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Wednesday, February 23, 2011

EISENMENGER'S SYNDROME

This is pulmonary hypertension complicating an initial left-to-right shunt. Progressive changes take place in the pulmonary vessels, and once established the increased resistance is irreversible.
It is more common with large ventricular septal defects or persistent ductus arteriosus than with atrial septal defect.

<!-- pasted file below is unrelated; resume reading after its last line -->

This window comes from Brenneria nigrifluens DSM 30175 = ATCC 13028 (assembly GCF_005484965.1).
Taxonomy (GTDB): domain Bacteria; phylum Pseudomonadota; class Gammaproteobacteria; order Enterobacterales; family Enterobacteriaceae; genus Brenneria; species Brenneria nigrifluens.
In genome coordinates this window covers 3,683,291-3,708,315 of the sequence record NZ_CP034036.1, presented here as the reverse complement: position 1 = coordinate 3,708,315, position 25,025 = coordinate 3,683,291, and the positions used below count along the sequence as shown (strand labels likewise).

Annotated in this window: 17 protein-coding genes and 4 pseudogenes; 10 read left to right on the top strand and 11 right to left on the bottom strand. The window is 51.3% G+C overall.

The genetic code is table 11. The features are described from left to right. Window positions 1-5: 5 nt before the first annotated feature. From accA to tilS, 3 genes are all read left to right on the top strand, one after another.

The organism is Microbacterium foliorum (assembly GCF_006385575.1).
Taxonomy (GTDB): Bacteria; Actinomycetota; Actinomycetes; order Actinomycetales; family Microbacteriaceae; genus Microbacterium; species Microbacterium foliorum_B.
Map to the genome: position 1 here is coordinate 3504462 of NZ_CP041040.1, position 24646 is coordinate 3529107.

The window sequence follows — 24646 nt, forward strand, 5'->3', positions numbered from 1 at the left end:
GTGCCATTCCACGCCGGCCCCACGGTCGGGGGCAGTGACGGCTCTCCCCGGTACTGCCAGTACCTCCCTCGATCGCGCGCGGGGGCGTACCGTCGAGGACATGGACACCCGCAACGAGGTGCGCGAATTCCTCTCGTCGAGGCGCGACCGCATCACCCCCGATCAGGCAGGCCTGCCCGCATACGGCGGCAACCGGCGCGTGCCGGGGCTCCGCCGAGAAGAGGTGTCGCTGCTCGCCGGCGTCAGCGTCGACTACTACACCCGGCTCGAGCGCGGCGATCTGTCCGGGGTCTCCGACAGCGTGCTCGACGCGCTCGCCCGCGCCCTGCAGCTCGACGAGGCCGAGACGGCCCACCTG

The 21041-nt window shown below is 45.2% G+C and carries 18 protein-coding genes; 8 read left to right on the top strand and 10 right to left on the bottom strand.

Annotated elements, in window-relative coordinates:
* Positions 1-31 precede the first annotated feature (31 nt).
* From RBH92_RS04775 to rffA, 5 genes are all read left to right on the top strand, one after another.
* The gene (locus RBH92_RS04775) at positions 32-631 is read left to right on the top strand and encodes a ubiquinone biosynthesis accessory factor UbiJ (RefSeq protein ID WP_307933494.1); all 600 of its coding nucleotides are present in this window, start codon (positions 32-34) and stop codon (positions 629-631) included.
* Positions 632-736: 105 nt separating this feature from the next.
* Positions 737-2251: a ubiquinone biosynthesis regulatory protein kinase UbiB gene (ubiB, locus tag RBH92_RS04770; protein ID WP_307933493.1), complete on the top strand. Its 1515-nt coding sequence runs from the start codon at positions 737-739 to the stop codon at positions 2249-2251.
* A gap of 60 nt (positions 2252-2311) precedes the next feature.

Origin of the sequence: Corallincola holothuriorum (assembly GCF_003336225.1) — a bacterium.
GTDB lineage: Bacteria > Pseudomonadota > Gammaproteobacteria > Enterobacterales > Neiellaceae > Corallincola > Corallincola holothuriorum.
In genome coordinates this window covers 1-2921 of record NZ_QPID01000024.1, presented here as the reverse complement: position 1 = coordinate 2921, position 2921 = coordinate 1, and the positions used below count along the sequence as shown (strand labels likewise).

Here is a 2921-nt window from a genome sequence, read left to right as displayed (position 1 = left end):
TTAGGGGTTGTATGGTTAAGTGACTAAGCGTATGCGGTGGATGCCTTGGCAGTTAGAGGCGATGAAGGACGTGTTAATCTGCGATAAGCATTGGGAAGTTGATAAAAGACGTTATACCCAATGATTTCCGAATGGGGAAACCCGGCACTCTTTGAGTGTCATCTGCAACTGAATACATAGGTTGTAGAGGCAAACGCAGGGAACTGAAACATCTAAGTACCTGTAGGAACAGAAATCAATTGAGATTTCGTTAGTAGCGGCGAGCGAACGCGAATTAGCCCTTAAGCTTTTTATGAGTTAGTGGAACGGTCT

The murmur disappears, and the cardiac action is less forceful. Central cyanosis appears, and finger clubbing develops. The chest radiograph shows a small heart shadow, enlarged central pulmonary arteries and peripheral 'pruning' of the pulmonary vessels.  The ECG shows right ventricular hypertrophy.

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